WestworLd Season One
Gunsmoke and mirrors
released OUT NOW! 2016 | 15 | 4k Blu-ray/Blu-ray/dVd Creators Jonathan Nolan, lisa Joy Cast anthony Hopkins, evan rachel Wood, Jeffrey Wright, James Marsden, Thandie Newton, ed Harris
With HBO casting about for something to fill the void when Game Of Thrones eventually wraps up, a philosophical reboot of a ’70s Michael Crichton technopotboiler might not seem the logical choice. Yet in the hands of Person Of Interest’s Jonathan Nolan and Lisa Joy (a veteran of Pushing Daisies), Westworld is a fascinating exploration of man’s inherent cruelty.
Beautifully shot, it’s a series worth watching and dissecting. Its attention to Western detail is without question – no greenscreen soundstages for its vistas, captured in the sorts of places John Ford once shot. The cast is uniformly excellent, chewing through dialogue that switches between cowboy drawls and robotic English (for the Hosts) and a blend of wonder and snark (the humans) with poise and skill. Of particular note are Evan Rachel Wood, who juggles a complicated role and real emotion; Jeffrey Wright, typically great as conflicted techie Bernard; and Thandie Newton as Maeve, who’s far from the basic saloon madam she appears at first glance. Anthony Hopkins, meanwhile, is both mysterious and mercurial as Dr Robert Ford, one of the big brains behind the place, with Ed Harris all growly menace as the mysterious Man In Black. The setting allows the storytellers to kill some of their characters with abandon, though they always make the experience count, adding layers to the narrative each time. Plus, while Thrones prefers to keep its themes in the subtext, this show allows the characters to ponder big ideas out loud.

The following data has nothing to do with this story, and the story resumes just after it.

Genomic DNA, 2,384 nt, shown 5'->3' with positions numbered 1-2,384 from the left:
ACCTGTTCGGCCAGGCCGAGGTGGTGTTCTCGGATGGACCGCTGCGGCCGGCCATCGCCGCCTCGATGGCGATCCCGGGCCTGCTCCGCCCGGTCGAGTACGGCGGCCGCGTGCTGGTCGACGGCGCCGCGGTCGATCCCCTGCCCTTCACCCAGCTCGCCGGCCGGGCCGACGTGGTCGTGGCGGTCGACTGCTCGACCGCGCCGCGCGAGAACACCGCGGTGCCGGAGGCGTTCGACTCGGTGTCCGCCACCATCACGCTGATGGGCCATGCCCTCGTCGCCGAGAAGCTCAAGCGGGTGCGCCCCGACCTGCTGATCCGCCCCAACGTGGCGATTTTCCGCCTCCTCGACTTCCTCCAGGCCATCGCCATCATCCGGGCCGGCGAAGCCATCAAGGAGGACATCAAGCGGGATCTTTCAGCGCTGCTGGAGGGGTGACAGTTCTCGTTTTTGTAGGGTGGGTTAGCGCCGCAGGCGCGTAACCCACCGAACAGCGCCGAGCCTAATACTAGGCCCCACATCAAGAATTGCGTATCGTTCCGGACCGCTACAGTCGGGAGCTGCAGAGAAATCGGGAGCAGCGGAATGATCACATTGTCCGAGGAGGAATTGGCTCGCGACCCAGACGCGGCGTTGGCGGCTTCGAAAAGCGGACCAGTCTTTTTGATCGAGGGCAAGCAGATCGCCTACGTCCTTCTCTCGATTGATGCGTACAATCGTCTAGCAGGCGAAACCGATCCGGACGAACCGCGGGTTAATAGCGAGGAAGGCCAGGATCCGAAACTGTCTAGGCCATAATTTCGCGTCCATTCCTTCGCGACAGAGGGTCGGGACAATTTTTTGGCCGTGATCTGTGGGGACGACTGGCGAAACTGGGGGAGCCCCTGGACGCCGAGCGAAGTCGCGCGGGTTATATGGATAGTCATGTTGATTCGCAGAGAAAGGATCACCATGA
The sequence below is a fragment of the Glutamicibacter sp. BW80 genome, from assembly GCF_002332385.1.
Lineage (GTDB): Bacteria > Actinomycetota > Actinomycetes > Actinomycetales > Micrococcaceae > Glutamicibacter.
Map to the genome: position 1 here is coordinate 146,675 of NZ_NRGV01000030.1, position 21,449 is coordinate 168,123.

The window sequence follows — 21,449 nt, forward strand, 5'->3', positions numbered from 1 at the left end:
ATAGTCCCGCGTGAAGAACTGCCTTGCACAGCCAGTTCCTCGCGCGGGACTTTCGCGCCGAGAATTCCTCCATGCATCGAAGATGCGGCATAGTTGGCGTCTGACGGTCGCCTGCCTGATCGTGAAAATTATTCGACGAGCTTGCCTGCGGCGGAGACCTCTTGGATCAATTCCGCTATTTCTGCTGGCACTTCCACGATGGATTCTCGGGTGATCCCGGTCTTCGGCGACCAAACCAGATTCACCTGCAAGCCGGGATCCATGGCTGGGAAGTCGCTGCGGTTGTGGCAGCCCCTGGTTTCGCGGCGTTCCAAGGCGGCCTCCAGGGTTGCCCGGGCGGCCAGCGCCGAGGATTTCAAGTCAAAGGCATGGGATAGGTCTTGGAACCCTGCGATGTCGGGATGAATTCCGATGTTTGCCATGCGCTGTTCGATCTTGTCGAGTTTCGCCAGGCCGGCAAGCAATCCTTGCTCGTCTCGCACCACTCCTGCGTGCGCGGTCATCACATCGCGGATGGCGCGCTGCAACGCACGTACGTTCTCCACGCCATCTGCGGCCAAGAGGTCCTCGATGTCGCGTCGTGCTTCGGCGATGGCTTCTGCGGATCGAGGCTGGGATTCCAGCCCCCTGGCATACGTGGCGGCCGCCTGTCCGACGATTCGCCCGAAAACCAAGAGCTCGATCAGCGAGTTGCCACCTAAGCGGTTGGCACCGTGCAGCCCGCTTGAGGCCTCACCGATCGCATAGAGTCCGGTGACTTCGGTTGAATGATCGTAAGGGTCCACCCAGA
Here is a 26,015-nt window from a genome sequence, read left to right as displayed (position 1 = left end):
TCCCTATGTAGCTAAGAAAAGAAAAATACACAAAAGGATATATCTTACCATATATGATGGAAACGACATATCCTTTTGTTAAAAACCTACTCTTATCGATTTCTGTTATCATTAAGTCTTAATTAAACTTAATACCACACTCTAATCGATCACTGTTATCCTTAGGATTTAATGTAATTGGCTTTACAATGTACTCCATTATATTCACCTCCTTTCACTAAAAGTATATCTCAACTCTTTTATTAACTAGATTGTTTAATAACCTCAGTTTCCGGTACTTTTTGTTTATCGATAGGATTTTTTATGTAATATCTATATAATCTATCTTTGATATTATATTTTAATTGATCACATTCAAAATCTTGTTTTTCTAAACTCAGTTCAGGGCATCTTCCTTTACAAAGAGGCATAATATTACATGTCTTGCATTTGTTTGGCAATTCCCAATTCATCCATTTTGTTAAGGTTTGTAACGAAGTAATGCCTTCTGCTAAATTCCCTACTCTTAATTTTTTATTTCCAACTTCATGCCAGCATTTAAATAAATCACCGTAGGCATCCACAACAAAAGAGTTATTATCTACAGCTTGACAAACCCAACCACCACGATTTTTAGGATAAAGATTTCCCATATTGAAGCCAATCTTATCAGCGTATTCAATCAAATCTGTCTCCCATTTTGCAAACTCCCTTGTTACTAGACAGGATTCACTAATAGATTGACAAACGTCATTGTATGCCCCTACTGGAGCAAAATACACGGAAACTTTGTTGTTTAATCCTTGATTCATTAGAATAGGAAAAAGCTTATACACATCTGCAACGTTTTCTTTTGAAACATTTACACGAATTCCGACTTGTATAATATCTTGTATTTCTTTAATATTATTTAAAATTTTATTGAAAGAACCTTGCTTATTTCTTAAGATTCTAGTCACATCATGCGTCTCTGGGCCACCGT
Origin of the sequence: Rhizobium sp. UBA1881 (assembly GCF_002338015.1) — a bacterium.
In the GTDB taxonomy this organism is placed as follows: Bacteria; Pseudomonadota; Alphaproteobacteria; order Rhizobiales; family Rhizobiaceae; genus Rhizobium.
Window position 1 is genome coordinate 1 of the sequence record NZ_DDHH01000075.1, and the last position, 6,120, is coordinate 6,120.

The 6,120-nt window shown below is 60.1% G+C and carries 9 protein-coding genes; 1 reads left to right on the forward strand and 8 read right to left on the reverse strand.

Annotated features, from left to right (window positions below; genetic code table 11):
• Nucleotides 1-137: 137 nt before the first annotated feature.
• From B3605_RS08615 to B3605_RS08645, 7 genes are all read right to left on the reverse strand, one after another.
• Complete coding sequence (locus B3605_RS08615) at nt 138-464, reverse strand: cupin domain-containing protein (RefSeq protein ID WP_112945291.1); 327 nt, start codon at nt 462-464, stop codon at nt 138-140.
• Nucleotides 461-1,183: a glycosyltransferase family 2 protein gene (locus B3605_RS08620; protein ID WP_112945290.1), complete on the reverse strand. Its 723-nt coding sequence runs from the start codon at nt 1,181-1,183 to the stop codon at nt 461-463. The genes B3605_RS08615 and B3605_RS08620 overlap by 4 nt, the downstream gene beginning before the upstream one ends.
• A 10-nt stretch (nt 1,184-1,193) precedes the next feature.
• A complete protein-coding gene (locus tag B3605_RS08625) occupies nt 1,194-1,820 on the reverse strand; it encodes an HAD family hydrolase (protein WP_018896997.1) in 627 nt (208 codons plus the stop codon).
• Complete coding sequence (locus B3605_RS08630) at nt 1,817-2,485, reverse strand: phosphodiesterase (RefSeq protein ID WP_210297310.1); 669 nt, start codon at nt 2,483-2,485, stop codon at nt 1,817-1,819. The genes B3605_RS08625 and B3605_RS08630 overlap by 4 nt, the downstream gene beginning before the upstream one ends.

Westworld is by no means perfect; all of that windy hypothesising can grate, even when someone as accomplished as Hopkins is voicing it. While the show clearly wants to spin mysteries and keep you guessing, a lot of what is to come can be guessed before the big reveal. And for all its forward-thinking attitudes (especially where the likes of Maeve are concerned), there remain moments of gratuitous violence and nudity.
Yet for the most part, Westworld spins a compelling web of ideas and action; though it may never replace Game Of Thrones in viewers’ affections, hopefully it will get the chance to expound upon them for several seasons to come.
Extras New to this release are a piece which follows the showrunners on set during the first week of filming (11 minutes); a featurette on making the title sequence (13 minutes); and another on the use of the player piano (eight minutes); plus the 2017 Comic-Con panel and a short gag reel. Another two featurettes are carried over from the previous digital release – as are a bunch of online promos, including seven “The Big Moment” featurettes, focusing on particular scenes.
The park’s central hub, Sweetwater, is named after a key location in Sergio Leone western Once Upon A Time In The West.
Westworld has its fans.